to saltwater existence. This process is called smolting.
The small fish replaces its parr marks, a pattern of vertical bars and spots useful for camouflaging the fry in
fresh water, with the dark back and light belly coloration used by fish living in open water. The
gills and kidneys change so that they can process salt water.
Smolting isn't as pronounced in chum salmon compared to other salmon species, since they have
such a short fresh-water residence period. The small fish can tolerate low salt concentrations
when they reach the estuary in the early spring. This tolerance grows rapidly until they are able to
move into the open ocean by fall.
Ocean Stage Adult
Most Alaskan chum salmon stay at sea for 2 to 5 years. During their ocean existence, their
primary diet consists of copepods, fish,
squid and tunicates.
Chum salmon from Interior rivers start moving into the open ocean in the fall and winter of their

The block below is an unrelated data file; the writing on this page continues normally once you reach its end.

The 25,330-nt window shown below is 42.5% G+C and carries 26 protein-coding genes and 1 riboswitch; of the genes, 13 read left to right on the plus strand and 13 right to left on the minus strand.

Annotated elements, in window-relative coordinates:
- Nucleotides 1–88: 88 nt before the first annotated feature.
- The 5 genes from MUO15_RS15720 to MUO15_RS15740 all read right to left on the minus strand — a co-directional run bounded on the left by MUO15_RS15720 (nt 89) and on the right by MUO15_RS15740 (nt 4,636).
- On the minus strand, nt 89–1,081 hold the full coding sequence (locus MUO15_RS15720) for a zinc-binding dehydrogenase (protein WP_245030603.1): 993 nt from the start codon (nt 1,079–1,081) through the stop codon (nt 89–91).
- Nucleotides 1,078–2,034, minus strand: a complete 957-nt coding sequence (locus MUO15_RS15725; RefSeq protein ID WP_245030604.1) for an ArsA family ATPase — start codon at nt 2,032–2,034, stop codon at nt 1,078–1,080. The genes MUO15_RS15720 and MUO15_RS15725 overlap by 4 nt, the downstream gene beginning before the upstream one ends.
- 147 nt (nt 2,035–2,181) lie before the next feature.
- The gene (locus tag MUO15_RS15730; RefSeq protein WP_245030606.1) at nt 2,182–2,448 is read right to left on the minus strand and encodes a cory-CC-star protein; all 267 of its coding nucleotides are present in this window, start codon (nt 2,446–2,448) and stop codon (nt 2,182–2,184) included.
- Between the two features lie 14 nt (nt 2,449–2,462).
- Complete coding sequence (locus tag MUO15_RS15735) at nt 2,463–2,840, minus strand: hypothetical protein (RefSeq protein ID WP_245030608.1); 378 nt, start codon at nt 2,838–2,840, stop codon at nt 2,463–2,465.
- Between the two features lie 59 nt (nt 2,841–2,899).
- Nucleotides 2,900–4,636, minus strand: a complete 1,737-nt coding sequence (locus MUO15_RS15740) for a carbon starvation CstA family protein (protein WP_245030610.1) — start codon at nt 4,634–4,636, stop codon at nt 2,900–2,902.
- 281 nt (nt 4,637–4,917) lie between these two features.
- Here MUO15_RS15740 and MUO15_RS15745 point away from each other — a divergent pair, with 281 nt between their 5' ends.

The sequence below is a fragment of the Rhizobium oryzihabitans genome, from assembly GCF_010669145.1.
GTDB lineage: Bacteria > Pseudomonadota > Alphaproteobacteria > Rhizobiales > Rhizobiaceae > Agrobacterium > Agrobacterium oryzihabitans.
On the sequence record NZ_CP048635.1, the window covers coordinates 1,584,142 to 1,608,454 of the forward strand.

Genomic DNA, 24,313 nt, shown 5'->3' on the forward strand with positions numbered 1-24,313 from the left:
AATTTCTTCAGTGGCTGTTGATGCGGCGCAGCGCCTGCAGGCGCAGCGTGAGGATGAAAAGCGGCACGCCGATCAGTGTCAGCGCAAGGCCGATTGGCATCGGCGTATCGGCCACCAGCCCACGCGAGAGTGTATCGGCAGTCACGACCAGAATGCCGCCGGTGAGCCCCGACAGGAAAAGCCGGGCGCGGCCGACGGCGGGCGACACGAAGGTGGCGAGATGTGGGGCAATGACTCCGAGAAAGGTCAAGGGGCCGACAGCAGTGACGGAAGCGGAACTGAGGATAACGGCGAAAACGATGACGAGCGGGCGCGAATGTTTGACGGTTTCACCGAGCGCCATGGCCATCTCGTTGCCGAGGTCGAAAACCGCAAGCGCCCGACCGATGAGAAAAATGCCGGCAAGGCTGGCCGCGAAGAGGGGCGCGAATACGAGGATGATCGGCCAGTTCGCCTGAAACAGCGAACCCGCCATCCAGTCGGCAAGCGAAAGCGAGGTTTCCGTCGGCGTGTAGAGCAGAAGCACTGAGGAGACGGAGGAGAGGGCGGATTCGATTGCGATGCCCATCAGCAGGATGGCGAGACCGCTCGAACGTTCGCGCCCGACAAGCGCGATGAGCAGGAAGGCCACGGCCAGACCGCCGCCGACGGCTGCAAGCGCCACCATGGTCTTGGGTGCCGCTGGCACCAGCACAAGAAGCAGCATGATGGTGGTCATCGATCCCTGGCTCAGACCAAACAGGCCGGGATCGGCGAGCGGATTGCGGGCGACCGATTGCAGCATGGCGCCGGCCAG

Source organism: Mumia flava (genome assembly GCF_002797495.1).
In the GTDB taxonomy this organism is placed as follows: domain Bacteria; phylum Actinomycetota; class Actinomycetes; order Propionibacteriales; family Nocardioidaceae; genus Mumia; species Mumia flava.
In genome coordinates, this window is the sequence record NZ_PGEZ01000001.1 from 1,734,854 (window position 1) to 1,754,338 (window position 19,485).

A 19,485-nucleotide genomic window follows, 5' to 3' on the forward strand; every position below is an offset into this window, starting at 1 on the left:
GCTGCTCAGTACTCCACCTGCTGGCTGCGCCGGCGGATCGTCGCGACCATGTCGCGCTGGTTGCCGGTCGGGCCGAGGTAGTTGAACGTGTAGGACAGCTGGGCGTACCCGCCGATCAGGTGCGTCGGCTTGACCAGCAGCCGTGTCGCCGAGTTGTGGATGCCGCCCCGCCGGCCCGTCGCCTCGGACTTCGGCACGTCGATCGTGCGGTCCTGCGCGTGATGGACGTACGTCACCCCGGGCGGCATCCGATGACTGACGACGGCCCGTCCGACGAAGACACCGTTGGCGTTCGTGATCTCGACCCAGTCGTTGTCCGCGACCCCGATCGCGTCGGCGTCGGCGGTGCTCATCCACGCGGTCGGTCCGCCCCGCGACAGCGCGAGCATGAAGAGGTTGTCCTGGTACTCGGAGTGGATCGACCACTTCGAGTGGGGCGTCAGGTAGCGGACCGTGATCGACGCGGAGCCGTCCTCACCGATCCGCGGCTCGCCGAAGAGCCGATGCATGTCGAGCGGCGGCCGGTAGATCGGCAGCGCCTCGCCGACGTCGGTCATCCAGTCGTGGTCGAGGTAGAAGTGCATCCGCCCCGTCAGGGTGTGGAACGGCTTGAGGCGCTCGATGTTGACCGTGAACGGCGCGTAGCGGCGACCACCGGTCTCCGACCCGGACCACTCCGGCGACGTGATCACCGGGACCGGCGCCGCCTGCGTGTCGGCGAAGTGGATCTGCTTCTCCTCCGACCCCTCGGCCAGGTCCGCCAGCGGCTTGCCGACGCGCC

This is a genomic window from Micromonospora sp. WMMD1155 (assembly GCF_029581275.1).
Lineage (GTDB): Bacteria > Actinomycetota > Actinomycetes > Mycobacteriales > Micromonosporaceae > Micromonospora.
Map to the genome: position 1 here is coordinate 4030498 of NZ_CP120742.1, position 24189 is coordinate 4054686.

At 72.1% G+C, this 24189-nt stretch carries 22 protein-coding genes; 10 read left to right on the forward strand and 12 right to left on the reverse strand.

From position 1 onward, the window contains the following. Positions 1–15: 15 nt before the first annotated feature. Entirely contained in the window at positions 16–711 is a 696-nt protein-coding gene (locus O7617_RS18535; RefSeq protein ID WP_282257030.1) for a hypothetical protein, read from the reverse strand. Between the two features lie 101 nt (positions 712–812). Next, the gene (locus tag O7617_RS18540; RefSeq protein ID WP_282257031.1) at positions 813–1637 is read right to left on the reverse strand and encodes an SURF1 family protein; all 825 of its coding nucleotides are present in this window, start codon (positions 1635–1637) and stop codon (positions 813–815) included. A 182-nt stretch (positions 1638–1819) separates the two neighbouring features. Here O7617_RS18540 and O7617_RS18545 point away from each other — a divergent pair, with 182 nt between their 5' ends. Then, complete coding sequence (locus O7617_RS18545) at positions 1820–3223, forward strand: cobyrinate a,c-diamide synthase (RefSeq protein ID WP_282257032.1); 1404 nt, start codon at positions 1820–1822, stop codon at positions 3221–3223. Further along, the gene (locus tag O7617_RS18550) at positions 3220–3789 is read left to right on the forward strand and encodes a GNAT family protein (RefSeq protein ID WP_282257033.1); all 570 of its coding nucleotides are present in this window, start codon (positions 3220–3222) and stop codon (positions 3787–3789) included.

first year. They leave the Bering Sea and swing south east through the Aleutian chain into the
Gulf of Alaska. During the following spring and summer, they travel north and west again. As
they near spawning age at 3 to 6 years, chum salmon start moving toward their spawning
Alaskan chum salmon can return to spawn at between 3 and 6 years of age. There are two distinct
spawning runs in the Yukon River known as summer and fall chums. Summer chum salmon
enter the river in late May or June with fall chum salmon following in late June or July. The fall
chum salmon are larger, fatter, and contain higher quality meat than the summer chum salmon.
Some fall chum salmon travel all the way up to the headwaters of the Yukon River in Teslin
Lake, 3,200 km from the river mouth.
Summer chum salmon lay about 2,500 eggs, fall chum salmon over 3,300. In the upper Yukon
drainage, chum salmon select spawning sites in springs or groundwater seepages to prevent the
redds (nests) from freezing during the winter months. Female fish rapidly pump their tails to
wash out a depression in the stream gravels. As she deposits her eggs, they are fertilized by the
male. The female salmon then uses the same tail movements to completely cover the eggs with
Text by USFWS staff
Graphics used by permission of Harry Heine
Last modified 24, February, 2009